Golden Lights & Green Shadows is an excellent follow-up to Gráinne's
1999 debut CD Between The Showers. Both albums are available from Gráinne's
website, http://grainne.harp.net (no www
in this address), and Golden Lights & Green Shadows can also be found
at www.klangwelten.net if you read
German. Highly recommended.
Richard Wood "Infectious"
Label: Own Label RW2003 11 tracks, 62 minutes
A young fiddler who can turn his hand to any style of music, Richard Wood has
been at the top of the Canadian music tree for several years now but he's still
not so well known in Europe. From Prince Edward Island, Richard's repertoire
is mainly Scots and Irish plus a broad spectrum of North American fiddle music.
The opening set of hornpipes finishes with a wonderful high-speed version of
The Flowing Tide, then we're into some lovely lyrical slow strathspeys
followed by a romp through three traditional reels. This album is more straight
tradtional than Richard's last two CDs: reels, jigs and hornpipes fill the first
seven tracks, with classic piano and guitar backing, and just a hint of drums.
A couple of highlights are Gladstone's Reel and the trio of Richard's
own tunes on Glymur Jig Medley. There are also some gorgeous slower tunes,
including Memories of Bishop MacDonald and My Mother.
The last four tracks are in a more contemporary mood. Starting with a swing
version of that '50s favourite A Fool Such As I, Richard moves on to
a modern waltz, another of his own compositions. A set of jigs and reels gets
a progressive rock make-over before the big folk-world-dance finish, a selection
of reels ending with Jenny's Crack-Head Chickens. All together, this
CD is as catchy as the title suggests. Resistance is futile. With viral marketing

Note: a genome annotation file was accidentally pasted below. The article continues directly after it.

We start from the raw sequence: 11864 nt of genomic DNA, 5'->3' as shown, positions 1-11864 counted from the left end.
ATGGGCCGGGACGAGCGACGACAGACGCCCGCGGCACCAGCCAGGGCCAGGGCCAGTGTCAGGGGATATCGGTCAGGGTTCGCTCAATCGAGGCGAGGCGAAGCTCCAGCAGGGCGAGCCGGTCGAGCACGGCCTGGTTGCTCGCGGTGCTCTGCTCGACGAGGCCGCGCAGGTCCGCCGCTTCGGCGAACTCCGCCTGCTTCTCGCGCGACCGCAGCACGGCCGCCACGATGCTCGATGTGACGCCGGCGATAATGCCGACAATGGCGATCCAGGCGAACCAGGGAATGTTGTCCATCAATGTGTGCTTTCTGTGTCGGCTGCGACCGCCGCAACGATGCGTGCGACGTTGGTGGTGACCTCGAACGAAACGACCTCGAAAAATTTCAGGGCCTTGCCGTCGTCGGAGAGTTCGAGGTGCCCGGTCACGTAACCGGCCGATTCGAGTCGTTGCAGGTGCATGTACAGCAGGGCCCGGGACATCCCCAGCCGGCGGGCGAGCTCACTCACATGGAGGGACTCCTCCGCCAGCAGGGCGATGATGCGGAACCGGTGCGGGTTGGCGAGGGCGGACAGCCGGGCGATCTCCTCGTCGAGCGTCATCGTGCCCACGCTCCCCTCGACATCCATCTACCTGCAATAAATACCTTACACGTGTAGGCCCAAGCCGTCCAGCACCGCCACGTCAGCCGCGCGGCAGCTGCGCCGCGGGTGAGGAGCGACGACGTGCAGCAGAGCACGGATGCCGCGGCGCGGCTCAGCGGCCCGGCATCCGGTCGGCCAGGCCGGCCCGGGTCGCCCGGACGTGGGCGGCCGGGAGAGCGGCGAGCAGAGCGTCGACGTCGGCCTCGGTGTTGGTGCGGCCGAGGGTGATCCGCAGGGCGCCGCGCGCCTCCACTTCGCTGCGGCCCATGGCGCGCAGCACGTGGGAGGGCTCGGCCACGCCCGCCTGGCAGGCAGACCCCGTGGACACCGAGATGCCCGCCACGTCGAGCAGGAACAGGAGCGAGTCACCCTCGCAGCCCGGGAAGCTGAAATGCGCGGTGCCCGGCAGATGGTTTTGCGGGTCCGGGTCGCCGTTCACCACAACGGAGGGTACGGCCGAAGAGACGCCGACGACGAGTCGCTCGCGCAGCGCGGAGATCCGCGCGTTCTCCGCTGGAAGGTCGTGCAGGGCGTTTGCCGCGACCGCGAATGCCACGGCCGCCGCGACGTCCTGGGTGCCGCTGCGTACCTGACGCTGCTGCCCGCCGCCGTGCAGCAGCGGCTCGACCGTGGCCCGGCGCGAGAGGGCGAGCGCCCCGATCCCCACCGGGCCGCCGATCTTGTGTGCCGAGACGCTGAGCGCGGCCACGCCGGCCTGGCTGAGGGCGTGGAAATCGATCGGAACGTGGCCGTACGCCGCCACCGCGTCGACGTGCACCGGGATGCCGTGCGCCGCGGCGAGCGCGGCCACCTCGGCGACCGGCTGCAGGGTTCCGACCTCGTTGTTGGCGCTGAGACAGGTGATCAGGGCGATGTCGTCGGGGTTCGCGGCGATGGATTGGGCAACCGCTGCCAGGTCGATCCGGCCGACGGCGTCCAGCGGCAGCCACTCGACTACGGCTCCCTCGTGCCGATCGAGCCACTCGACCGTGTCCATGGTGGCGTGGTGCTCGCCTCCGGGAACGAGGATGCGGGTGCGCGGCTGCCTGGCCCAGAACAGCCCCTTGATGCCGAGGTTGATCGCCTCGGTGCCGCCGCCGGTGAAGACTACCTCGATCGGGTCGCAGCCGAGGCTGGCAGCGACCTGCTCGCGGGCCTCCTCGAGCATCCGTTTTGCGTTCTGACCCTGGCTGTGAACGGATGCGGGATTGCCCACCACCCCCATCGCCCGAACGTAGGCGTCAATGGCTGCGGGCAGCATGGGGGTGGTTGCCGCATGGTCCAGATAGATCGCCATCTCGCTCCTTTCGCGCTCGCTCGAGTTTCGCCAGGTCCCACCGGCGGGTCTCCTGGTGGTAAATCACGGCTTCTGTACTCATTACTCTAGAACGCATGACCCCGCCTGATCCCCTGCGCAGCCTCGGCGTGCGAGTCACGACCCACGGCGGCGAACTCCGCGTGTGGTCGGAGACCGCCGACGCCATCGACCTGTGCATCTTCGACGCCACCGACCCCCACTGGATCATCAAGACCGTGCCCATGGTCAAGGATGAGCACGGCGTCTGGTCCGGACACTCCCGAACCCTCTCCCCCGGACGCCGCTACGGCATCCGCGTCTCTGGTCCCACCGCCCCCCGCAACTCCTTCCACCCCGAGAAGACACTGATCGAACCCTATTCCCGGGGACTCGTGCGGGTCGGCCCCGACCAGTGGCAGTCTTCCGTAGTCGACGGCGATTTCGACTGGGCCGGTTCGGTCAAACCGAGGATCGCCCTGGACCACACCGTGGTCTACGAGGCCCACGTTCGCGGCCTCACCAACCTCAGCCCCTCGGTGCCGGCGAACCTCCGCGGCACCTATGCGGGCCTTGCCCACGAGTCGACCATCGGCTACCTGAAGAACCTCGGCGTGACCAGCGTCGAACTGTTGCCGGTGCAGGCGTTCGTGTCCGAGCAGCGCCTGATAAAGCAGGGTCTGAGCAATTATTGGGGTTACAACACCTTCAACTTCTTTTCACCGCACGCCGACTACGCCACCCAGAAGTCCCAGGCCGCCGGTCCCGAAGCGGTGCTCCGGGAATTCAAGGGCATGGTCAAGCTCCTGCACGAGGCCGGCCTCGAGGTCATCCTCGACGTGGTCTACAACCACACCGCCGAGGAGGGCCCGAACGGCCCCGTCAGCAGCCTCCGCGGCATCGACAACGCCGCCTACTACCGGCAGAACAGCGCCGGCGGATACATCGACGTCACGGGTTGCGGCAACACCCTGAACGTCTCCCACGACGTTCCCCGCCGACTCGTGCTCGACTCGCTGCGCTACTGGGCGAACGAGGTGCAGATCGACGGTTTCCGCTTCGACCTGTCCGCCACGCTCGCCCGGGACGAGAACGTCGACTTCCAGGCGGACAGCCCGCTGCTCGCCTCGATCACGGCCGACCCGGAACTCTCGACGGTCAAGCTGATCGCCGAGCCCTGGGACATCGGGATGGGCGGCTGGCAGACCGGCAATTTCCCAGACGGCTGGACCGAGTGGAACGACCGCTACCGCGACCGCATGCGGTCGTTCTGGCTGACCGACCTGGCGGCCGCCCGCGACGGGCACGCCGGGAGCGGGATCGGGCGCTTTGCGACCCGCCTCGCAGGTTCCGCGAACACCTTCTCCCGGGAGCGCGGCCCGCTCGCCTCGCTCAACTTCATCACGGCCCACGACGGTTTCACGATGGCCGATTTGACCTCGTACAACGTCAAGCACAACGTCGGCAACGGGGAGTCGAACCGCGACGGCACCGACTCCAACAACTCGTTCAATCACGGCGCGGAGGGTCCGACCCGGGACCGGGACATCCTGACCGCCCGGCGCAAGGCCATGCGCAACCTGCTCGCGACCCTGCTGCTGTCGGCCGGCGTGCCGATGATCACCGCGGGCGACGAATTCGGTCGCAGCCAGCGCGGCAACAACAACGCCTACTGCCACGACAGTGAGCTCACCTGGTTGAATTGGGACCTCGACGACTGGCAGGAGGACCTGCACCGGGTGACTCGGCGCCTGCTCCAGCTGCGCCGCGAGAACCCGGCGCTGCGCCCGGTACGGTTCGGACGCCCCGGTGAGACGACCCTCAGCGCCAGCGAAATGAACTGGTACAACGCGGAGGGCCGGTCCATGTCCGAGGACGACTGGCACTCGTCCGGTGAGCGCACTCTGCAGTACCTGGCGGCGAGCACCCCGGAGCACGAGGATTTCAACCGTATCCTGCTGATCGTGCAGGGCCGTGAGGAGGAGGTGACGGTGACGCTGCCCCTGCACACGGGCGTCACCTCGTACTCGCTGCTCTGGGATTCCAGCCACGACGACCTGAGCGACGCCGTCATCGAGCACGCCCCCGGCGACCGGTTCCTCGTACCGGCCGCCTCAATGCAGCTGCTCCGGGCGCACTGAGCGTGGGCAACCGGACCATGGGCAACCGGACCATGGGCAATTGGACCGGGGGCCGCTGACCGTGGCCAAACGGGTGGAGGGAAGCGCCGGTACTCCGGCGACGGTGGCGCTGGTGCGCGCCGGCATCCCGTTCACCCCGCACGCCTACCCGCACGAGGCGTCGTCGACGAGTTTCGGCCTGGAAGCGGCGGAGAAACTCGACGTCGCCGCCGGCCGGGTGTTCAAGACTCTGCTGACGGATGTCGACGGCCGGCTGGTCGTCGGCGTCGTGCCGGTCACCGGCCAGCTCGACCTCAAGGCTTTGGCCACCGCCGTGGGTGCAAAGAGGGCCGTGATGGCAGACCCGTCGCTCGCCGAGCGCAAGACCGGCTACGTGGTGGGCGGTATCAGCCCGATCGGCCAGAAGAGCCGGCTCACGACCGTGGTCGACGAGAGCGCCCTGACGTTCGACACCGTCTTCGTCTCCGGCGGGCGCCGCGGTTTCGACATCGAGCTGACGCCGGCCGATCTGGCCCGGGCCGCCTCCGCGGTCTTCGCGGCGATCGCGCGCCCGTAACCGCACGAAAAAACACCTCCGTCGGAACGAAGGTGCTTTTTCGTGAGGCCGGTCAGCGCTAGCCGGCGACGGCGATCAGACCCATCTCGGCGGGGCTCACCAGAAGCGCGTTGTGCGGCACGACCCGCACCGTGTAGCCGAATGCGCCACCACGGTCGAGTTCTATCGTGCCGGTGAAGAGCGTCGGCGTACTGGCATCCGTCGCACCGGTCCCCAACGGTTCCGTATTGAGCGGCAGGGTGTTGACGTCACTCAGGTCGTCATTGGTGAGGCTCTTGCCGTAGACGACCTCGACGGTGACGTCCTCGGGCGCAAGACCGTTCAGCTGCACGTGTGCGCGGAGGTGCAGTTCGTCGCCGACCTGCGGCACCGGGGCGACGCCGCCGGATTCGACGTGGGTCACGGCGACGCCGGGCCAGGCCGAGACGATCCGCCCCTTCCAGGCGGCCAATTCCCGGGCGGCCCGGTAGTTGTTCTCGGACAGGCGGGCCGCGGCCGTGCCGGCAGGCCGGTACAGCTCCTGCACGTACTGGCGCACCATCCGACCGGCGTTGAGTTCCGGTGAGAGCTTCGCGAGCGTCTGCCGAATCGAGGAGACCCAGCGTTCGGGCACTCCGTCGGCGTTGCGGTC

it could spark a Richard Wood epidemic. You have been warned. The only known
cure is available from www.peisland.com/richardwood,
and some record shops. Panic buying recommended.
Keep It Up "On Safari"
Label: Foot Stompin' Records CDFSR 1725 11
tracks, 40 minutes
The combination of Eilidh Shaw on fiddle and Simon Thoumire on English concertina,
with strummers Malcolm Stitt and Kevin MacKenzie on guitar and bouzouki, is
guaranteed to produce thrilling and innovative music. This is their second CD,
and it lives up to high expectations. Punchy reels and jigs are balanced by
a couple of slower tracks, but Keep It Up is mainly about rapid-fire tunes and
rhythms with flashes of inspired experimentation.
The ringing fiddle harmonies on Eilidh's tune The Grappa Groove turn
a quirky melody into a powerful dance mix. Ed Pearlman's Uist Regatta
is another recent composition which benefits from the bouncy brilliance of Keep
It Up. Several older tunes are buffed to a dazzling shine here: The Glasgow
Hornpipe is taken at a perfect pace, and Lexy MacAskill rumbles along
with the unstoppable energy of a steam locomotive. The Skylark's Ascension
is a cracking wee pipe jig, Pat and Al's by Chicago fiddler Liz Carroll
sits beautifully with the traditional Fosgail an Dorus, and Eilidh treats
us to a sumptuous version of the Gaelic song Griogal Cridhe. Sparring
guitar rhythms and sheer virtuosity on fiddle and concertina, never a dull moment.
Almost. As Sandy Brechin's fine composition states, Sometimes It Doesn't
Work. There are a couple of experiments gone wrong, blemishes on this peach
of an album. Why doesn't The Dismissal Reel start another track, instead
of being jerkily tacked onto a lovely pair of jigs? And what is a straight set
of unexceptional Bobby MacLeod waltzes doing in the middle of such an exciting
recording? But these irritations are far outweighed by highlights such as the
slow version of Arthur Gillies, an idea pinched from Ceolbeg's second
album, and a seemingly endless stream of great tunes like Dan Breen's Reel
and Dance of the Woodbug. All in all, On Safari is a lively and
interesting album with lots to recommend it: www.footstompin.com
has all the additional info you might need.
Philip Duffy "Killin' Clocks"
Label: Own Label BPCD001 14 tracks, 50 minutes
Killin' Clocks is one of the best debut CDs to come my way in a long
time. There's power and passion aplenty in Philip Duffy's fiddle, and there's
tight control and technical genius too. He has a wonderful strong tone on the
reels and jigs, and a rare sweetness in the pair of his own waltzes 1868
and 1927, as well as in the stunning Doherty slow air Paddy's Rambles
Through the Park. The accompaniment on guitar, piano and bodhrán
leaves plenty of headroom for the fiddle, and as Paddy Ryan's sleevenotes say
it's never overdone. Other highlights include the deft handling of Mike McGoldrick's
popular Whalley Range jig and a distinctive version of The Bucks.
Philip Duffy is a Sligo man, and his music is drawn mainly from that county's
rich heritage as well as from musical neighbours Donegal and Leitrim. There's
a handful of tunes from the rest of Ireland, and a few from further afield,